Written by Andy Moss
For many years I have been trying to get to Bass Rock, but have never got there, for one reason or another, usually bad weather. The last attempt was also a challenge but that is another story. Anyway, in the knowledge that unusually I had two consecutive weekends child free, I decided it was time to try again to get to Bass Rock. In early July from a deck chair in a sweltering Wales I contacted Derek Anderson, skipper of the Oceanic, to see if he was game. Derek was and we agreed to pencil in an afternoon dive on the 21st August in Eyemouth / St Abbs area and an early start on the 22nd August for an all day trip to Bass Rock, weather and numbers permitting.
With the dates in the diary it was time to promote the days firstly to club members and then wider to try and make them viable to run, particularly the trip on 22 August 2021 which entailed a significant distance needing to be travelled.
Dave and Nick promptly agreed to accompany me on the 21st and we were subsequently joined by Seamus from Hartlepool & Liverpool BSAC branches and Damen from Bradford, a qualified diver who had seen my post in the depths of Facebook. Derek found a number of others and a few days before the trip was confirmed to be on.
It was then time to keep a look on the weather. For weeks it had generally been calm and the weather good (apart from the weekend earlier in the month I had booked to go on Spellbinder which ended up being cancelled). The sea was quite rough early in the week but the forecast proved very changeable and I started to feel more optimistic the closer we got. The 21st arrived and after a very wet drive to Eyemouth and rush to get into drysuits we boarded Oceanic. As usual it was calm in Eyemouth harbour but the swell outside was significant and certainly more than it had been off Tynemouth earlier in the day.
We travelled up to St Abbs Nature Reserve and found the waves crashing around Black Carr and there being a significant surge. We ended up dropping in to the north of Black Carr and drifting south, assured by Derek that we would be picked up. Dave, Nick and I, on our units, dived as a 3 and Seamus and Damen as a pair. Unfortunately Seamus ended up rather wet on that dive, his dry gloves proving not to be dry and letting in a suit’s worth of cold water.
After an hour or so, we headed to a dive site just outside of Eyemouth called Buss Fold. I had not dived this before and I understand it is rarely dived due to it being in the shipping channel. Seamus wisely decided to sit this one out so Dave and Nick went in as a pair and I buddied up with Damen. It proved a very good dive site covered in life and on a sunny day would have been stunning so hopefully there is an opportunity to dive it again in the future.
It was then back to Eyemouth and an unintended consequence of the day was identified, namely a car key had been for a dive and no longer worked. Fortunately this problem was resolved with patience and with a diesel heater. Whilst this rewarming exercise was happening, having said goodbye to Damen who was going back to Bradford, I was dispatched to Divestay (opposite the Co op) to get some fills for those that needed them. Time had ticked on rapidly, I still had to check into Eye Sleep, and then walk down to meet Nick, Dave and Seamus in the Contented Sole. A pub which Derek had recommended and where we quickly became ‘contented’ over a pint, starter and main course before retiring to our respective accommodations.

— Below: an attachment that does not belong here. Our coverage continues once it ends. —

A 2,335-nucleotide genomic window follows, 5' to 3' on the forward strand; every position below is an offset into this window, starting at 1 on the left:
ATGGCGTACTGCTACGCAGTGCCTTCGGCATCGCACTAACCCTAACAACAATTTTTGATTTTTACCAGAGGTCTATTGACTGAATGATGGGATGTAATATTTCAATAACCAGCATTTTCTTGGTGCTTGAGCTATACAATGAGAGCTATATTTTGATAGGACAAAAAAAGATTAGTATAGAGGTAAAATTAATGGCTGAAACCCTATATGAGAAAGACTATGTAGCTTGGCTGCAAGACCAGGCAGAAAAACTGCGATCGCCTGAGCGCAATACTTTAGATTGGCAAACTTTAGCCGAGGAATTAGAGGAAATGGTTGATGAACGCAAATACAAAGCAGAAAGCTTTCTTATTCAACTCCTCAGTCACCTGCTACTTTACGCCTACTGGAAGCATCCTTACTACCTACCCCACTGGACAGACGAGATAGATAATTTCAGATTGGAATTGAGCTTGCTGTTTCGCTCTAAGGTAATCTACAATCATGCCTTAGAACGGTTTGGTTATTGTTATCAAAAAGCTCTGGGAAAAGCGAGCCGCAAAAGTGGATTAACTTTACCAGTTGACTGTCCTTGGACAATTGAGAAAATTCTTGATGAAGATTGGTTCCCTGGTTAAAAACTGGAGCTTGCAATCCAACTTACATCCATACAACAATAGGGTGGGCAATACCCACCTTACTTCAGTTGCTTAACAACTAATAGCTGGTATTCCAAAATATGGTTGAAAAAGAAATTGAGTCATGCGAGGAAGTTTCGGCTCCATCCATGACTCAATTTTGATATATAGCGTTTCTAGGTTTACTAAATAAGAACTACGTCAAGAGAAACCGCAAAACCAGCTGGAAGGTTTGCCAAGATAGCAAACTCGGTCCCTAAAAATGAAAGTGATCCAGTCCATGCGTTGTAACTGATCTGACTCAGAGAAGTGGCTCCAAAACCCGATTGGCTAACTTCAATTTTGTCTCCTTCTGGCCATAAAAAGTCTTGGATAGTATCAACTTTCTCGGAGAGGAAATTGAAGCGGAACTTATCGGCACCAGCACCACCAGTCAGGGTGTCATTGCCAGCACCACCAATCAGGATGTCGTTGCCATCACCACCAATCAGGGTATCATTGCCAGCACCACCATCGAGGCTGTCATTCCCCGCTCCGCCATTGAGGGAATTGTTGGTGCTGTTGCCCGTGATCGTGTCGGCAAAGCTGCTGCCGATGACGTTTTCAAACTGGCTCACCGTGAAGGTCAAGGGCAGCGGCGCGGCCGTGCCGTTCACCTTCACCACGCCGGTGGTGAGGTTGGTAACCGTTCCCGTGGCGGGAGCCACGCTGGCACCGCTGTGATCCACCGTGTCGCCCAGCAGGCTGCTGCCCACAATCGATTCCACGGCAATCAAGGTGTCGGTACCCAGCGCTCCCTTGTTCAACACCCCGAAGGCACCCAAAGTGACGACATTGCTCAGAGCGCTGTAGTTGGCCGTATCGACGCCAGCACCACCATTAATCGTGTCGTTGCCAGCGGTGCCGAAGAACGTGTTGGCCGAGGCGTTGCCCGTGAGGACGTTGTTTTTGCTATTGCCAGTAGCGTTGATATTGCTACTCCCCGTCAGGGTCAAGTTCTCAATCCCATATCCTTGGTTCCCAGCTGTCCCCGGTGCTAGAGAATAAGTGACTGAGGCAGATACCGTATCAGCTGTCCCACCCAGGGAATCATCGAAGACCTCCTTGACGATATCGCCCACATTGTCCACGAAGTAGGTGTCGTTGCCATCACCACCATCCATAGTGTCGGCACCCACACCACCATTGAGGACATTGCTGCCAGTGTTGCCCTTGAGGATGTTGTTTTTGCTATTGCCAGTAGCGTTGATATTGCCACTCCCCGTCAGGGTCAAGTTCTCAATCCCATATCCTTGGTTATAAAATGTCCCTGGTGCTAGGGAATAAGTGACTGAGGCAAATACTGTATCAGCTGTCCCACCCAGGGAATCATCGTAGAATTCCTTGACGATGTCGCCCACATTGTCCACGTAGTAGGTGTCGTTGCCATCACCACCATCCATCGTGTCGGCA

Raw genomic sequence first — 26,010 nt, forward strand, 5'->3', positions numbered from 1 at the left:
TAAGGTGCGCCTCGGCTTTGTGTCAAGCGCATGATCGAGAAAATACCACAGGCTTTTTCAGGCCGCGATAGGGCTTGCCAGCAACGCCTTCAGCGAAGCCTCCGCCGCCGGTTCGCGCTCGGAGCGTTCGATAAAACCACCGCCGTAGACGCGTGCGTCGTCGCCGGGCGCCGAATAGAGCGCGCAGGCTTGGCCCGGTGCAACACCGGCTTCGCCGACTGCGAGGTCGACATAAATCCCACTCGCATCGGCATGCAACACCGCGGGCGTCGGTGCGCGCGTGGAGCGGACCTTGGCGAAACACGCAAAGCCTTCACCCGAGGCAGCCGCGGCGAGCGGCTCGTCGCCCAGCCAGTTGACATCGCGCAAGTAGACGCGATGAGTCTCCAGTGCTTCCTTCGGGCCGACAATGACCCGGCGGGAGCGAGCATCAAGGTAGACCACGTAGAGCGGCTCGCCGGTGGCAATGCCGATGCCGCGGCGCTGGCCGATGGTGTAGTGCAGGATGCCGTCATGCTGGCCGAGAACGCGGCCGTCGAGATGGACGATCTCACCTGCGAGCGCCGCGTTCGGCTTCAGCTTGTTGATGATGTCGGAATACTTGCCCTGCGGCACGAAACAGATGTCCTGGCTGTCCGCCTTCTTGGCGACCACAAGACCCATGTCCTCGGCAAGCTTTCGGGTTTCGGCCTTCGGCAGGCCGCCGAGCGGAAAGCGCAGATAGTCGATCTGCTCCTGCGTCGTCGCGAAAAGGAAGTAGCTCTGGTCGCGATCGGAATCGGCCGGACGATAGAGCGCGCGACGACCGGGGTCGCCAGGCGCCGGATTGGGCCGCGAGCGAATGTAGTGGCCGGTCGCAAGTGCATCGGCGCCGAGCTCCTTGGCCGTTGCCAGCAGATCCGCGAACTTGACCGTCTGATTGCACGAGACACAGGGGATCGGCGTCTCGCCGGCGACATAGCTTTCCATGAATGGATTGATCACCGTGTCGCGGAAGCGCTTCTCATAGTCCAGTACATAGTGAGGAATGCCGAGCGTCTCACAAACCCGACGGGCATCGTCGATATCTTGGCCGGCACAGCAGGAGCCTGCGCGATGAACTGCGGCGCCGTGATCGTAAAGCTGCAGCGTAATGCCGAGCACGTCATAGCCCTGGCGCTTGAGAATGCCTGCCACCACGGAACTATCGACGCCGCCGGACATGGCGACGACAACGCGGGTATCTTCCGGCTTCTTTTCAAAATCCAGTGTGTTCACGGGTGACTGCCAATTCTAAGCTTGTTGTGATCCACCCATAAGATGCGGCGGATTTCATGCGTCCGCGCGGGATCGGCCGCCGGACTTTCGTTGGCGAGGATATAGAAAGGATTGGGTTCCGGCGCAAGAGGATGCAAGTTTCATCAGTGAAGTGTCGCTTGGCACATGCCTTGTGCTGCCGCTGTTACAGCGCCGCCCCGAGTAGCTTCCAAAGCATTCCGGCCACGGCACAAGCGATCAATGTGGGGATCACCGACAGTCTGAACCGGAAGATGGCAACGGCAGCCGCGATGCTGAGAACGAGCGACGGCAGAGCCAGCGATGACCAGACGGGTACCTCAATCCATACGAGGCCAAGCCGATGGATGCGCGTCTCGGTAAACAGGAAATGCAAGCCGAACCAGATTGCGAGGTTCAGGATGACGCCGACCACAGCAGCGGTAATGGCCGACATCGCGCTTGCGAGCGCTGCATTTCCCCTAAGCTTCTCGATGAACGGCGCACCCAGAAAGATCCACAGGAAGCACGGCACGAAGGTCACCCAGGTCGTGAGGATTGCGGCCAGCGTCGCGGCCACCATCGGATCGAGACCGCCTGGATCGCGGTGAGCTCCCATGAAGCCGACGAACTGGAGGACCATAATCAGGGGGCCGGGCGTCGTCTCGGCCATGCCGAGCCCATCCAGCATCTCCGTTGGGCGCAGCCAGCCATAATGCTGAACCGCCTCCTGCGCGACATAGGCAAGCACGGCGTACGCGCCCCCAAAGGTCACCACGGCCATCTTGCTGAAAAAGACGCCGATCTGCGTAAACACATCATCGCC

The 22nd August arrived and I discovered the disadvantage of the comfortable Eye Sleep Over upon receiving numerous phone calls and messages from the van crews at the crack of dawn demanding variously sausage butties / bacon butties / coffee which could be purchased from the Spar adjoining the Hotel from 07.00. With this important task completed it was off to the pier to hand over breakfast and then to load the boat joined by Niall, Richard, Tiago and Graham who had come up for the day and another couple of divers whom Derek had found.
Derek had indicated the previous day that surge might be an issue at Bass Rock and suggested that one dive at the Isle of May and one at Bass Rock might be a possibility, the southern side of the Isle of May being protected. I was happy either way, not having been to either. The sea had calmed significantly over night but there was still quite a swell and surge evident whilst passing St Abbs Head. The plan then evolved into two dives at the Isle of May which we arrived at after a 90 minute transit. Seeing the Isle emerge through the mist with sun on the lighthouse was special. Additionally the sea in the lee of the Isle was like a mirror.
The first dive was on the southern side of the Isle and in our pairs / threes, we drifted west with the current. It was generally quite shallow and we were accompanied by a very friendly seal much of the time.
For the second dive we dropped in near the Alterstanes landing and on to the wreck of Anlaby which lies well broken up on the boulder slope in 10 – 15 metres depth and then drifted east in our buddy pairs. There was a propeller somewhere, but I did not see it, so will have to go back.
After two enjoyable dives it was time to leave the Isle of May and make way back, with some exhausted souls having a snooze along the way. Derek kindly offered the opportunity for a third dive on the way back at the Skellies, St Abbs. This was also an enjoyable but there was a very strong surge washing us back and forth demonstrating that the decision to go to the Isle of May had been the correct one.
Back into Eyemouth and the Oceanic unloaded, some of the group headed straight home. The hungry ones went for fish and chips, which we enjoyed sat on the Eyemouth seafront.
Overall a successful and enjoyable weekend. A new site in the log book, but Bass Rock still remains on the to do list. Next year, maybe?